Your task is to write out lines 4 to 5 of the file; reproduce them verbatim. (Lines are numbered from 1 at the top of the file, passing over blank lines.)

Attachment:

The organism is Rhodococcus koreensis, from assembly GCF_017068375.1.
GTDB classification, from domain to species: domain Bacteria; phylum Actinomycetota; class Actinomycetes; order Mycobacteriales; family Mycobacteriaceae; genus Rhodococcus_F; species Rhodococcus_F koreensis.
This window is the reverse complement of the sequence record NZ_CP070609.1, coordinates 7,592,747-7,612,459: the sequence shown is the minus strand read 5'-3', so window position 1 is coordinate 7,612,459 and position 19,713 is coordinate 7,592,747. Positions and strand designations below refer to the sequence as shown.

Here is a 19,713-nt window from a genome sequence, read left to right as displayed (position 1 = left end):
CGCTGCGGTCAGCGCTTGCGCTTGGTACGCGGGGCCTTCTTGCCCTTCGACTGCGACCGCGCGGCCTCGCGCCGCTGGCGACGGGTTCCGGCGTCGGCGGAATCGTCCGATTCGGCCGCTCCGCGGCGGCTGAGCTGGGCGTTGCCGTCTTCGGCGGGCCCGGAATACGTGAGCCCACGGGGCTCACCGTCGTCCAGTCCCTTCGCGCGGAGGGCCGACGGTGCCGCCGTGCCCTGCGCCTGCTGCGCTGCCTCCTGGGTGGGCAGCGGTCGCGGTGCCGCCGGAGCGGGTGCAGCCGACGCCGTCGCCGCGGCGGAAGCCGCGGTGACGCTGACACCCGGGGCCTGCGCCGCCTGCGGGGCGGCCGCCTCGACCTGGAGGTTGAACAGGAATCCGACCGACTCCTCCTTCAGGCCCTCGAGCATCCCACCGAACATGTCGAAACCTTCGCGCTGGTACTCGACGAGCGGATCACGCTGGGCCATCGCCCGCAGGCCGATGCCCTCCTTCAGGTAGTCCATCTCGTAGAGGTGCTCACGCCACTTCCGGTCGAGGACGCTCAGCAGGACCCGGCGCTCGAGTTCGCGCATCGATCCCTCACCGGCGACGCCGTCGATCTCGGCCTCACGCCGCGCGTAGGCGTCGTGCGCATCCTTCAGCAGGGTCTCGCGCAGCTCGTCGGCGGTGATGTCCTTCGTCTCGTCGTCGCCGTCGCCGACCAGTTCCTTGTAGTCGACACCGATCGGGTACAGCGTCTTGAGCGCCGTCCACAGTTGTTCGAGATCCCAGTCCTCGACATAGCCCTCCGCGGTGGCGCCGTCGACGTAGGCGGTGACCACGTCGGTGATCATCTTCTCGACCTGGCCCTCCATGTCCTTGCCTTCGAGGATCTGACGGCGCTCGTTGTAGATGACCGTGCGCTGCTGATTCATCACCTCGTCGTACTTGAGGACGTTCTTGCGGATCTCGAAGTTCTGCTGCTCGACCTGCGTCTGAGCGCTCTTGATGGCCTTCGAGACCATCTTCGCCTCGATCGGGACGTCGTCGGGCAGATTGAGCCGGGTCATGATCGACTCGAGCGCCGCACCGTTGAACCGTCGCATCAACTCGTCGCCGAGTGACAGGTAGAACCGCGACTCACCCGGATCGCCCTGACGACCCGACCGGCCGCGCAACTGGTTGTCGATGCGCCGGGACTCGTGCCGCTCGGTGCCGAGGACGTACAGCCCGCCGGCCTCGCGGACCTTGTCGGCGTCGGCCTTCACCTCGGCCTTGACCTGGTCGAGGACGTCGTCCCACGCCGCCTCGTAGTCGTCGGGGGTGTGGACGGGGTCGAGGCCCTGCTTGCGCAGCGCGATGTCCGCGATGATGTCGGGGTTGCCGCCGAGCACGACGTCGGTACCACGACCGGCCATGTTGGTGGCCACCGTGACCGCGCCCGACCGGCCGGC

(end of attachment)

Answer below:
Here is a 19,713-nt window from a genome sequence, read left to right as displayed (position 1 = left end):
CGCTGCGGTCAGCGCTTGCGCTTGGTACGCGGGGCCTTCTTGCCCTTCGACTGCGACCGCGCGGCCTCGCGCCGCTGGCGACGGGTTCCGGCGTCGGCGGAATCGTCCGATTCGGCCGCTCCGCGGCGGCTGAGCTGGGCGTTGCCGTCTTCGGCGGGCCCGGAATACGTGAGCCCACGGGGCTCACCGTCGTCCAGTCCCTTCGCGCGGAGGGCCGACGGTGCCGCCGTGCCCTGCGCCTGCTGCGCTGCCTCCTGGGTGGGCAGCGGTCGCGGTGCCGCCGGAGCGGGTGCAGCCGACGCCGTCGCCGCGGCGGAAGCCGCGGTGACGCTGACACCCGGGGCCTGCGCCGCCTGCGGGGCGGCCGCCTCGACCTGGAGGTTGAACAGGAATCCGACCGACTCCTCCTTCAGGCCCTCGAGCATCCCACCGAACATGTCGAAACCTTCGCGCTGGTACTCGACGAGCGGATCACGCTGGGCCATCGCCCGCAGGCCGATGCCCTCCTTCAGGTAGTCCATCTCGTAGAGGTGCTCACGCCACTTCCGGTCGAGGACGCTCAGCAGGACCCGGCGCTCGAGTTCGCGCATCGATCCCTCACCGGCGACGCCGTCGATCTCGGCCTCACGCCGCGCGTAGGCGTCGTGCGCATCCTTCAGCAGGGTCTCGCGCAGCTCGTCGGCGGTGATGTCCTTCGTCTCGTCGTCGCCGTCGCCGACCAGTTCCTTGTAGTCGACACCGATCGGGTACAGCGTCTTGAGCGCCGTCCACAGTTGTTCGAGATCCCAGTCCTCGACATAGCCCTCCGCGGTGGCGCCGTCGACGTAGGCGGTGACCACGTCGGTGATCATCTTCTCGACCTGGCCCTCCATGTCCTTGCCTTCGAGGATCTGACGGCGCTCGTTGTAGATGACCGTGCGCTGCTGATTCATCACCTCGTCGTACTTGAGGACGTTCTTGCGGATCTCGAAGTTCTGCTGCTCGACCTGCGTCTGAGCGCTCTTGATGGCCTTCGAGACCATCTTCGCCTCGATCGGGACGTCGTCGGGCAGATTGAGCCGGGTCATGATCGACTCGAGCGCCGCACCGTTGAACCGTCGCATCAACTCGTCGCCGAGTGACAGGTAGAACCGCGACTCACCCGGATCGCCCTGACGACCCGACCGGCCGCGCAACTGGTTGTCGATGCGCCGGGACTCGTGCCGCTCGGTGCCGAGGACGTACAGCCCGCCGGCCTCGCGGACCTTGTCGGCGTCGGCCTTCACCTCGGCCTTGACCTGGTCGAGGACGTCGTCCCACGCCGCCTCGTAGTCGTCGGGGGTGTGGACGGGGTCGAGGCCCTGCTTGCGCAGCGCGATGTCCGCGATGATGTCGGGGTTGCCGCCGAGCACGACGTCGGTACCACGACCGGCCATGTTGGTGGCCACCGTGACCGCGCCCGACCGGCCGGC